Review & Photos | High Sierra 2013 | Quincy, CA

Eric’s Friday Highlights

1. The Infamous Stringdusters – 1:45 a.m. – 4 a.m. – High Sierra Music Hall

Everyone has a moment at HSMF when the festival mindset hits them and they realize they've truly settled into the High Sierra vibe. For me, this feeling took a couple of days to hit, and it happened in the middle of the Stringdusters' searing, soaring, triumphant late-night set. These guys just keep getting better and better, and their white-hot virtuosity and telepathic full-band interplay nearly knocked me off my tired feet. In particular, the soaring leads of Andy Hall on dobro and Jeremy Garrett on fiddle were grin-inducing pumps of adrenaline for my spent body. It certainly helped that the band knew their audience, and they pushed our pleasure buttons over and over again with all the right covers. “Don't Think Twice, It's Alright,” “He's Gone,” “Walking On the Moon,” “Deep Ellum Blues,” “Cripple Creek,” and “Jack-A-Roe” would all have been fun to hear, but they didn't just play these covers, they tore them up. Building and peaking over and over again until our faces hurt from smiling, this incredible band delivered an awe-inspiring, uplifting set that made us forget sleep for another night.

2. Primus – 9:30-11:30 p.m. – Grandstand Stage

As soon as Les, Ler, and Jay Lane took the stage and opened with a long, ambient, ominous jam, it became readily apparent that it was time to put the kiddies to bed. Featuring a stage setup clearly designed to unsettle, Primus delivered a weird, bizarre set of extended, psychedelic worm-hole jams that seemed like it was designed especially to fuck with the hippies at High Sierra. Claypool knows better than anyone how to instill that foreboding fear that slowly creeps up your spine, and he was a master of his craft on this night, delivering an otherworldly experience that left everyone dumbstruck. Guest spots by Skerik and Mike Dillon funkified things considerably (though still plenty weird), with Les picking up his 1-string whamola bass to add some farty womps to a Dillon/Jay Lane duel that blew a few minds. The satisfying slap-tastic “hits” were saved 'till the end, but “Jerry Was a Race Car Driver” and “Tommy the Cat” were just icing on the cake of this freaky deaky, deeply satisfying set.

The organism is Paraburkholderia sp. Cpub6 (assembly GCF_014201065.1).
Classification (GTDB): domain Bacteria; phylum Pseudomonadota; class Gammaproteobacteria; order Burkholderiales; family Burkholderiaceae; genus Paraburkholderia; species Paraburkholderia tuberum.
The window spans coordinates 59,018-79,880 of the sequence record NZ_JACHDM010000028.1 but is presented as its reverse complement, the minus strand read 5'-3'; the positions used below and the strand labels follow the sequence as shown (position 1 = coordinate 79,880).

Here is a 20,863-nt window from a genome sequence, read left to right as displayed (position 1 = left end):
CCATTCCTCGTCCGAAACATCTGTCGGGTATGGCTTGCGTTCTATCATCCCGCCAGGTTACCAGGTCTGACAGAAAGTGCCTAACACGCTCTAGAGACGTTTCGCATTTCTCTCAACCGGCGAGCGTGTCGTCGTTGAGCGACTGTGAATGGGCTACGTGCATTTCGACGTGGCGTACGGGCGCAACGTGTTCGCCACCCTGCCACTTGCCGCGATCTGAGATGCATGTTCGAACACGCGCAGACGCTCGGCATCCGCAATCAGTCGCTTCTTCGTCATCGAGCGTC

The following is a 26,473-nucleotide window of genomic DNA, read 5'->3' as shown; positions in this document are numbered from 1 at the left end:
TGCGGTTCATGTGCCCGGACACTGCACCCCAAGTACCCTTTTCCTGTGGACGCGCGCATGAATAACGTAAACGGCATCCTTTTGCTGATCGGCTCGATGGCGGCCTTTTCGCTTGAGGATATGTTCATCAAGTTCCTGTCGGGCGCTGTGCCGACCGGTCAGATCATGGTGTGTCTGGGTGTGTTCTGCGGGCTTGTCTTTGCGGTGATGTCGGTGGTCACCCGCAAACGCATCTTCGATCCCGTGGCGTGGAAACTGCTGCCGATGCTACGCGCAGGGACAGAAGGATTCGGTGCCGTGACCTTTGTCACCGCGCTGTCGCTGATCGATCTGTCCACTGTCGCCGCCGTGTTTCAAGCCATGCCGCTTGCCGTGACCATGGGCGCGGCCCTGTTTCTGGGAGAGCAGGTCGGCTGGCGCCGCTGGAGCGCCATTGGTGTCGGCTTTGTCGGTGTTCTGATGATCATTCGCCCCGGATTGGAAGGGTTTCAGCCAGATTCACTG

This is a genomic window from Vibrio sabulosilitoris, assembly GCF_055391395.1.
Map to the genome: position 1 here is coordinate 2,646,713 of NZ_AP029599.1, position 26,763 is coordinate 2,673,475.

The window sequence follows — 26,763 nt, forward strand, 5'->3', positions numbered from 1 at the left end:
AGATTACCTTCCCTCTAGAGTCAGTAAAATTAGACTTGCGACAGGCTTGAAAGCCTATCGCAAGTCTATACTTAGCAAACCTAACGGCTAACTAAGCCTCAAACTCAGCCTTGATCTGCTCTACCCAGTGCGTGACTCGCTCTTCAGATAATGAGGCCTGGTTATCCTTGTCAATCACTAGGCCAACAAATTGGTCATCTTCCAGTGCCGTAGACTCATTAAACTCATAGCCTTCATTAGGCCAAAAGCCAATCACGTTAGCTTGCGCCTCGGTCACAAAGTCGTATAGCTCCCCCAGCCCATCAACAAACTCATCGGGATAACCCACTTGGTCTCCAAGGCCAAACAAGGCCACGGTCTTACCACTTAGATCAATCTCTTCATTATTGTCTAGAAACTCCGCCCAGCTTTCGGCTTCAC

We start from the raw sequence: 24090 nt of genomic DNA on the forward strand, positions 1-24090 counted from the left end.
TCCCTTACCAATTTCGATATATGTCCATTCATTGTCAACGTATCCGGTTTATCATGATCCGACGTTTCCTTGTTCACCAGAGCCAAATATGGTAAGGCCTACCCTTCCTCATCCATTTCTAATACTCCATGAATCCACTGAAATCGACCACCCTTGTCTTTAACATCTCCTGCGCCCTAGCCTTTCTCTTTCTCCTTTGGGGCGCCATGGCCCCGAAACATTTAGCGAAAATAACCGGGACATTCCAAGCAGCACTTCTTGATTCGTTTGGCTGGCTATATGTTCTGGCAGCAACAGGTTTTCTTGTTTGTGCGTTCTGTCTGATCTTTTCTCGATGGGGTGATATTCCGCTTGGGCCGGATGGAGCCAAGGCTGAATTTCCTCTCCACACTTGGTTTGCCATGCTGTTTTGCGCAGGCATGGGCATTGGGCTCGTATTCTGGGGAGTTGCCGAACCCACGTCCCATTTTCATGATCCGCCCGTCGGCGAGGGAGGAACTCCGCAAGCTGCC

3. The Revivalists – 3:15-4:30 p.m. – Vaudeville Tent

There are some bands that get after it so hard that you can't help but be swept up in their energy. The Revivalists' Vaudeville afternoon set was one of these experiences, as every note they played was filled with a breathless, hungry attitude, a-la early Springsteen. Featuring a horn section and pedal steel, the Revivalists play a rootsy brand of American rock that's led by the smoky vocals of David Shaw. Their set swept by in the blink of an eye, capped by a slow-burn crescendo of a guitar solo that peaked with a ferocity seldom seen on the grounds of HSMF. The Revivalists' crackling energy stayed with me long after the set had ended.

Dennis’ Friday Highlights

1. Roots of Led Zeppelin – 1:00-2:15 p.m. – High Sierra Music Hall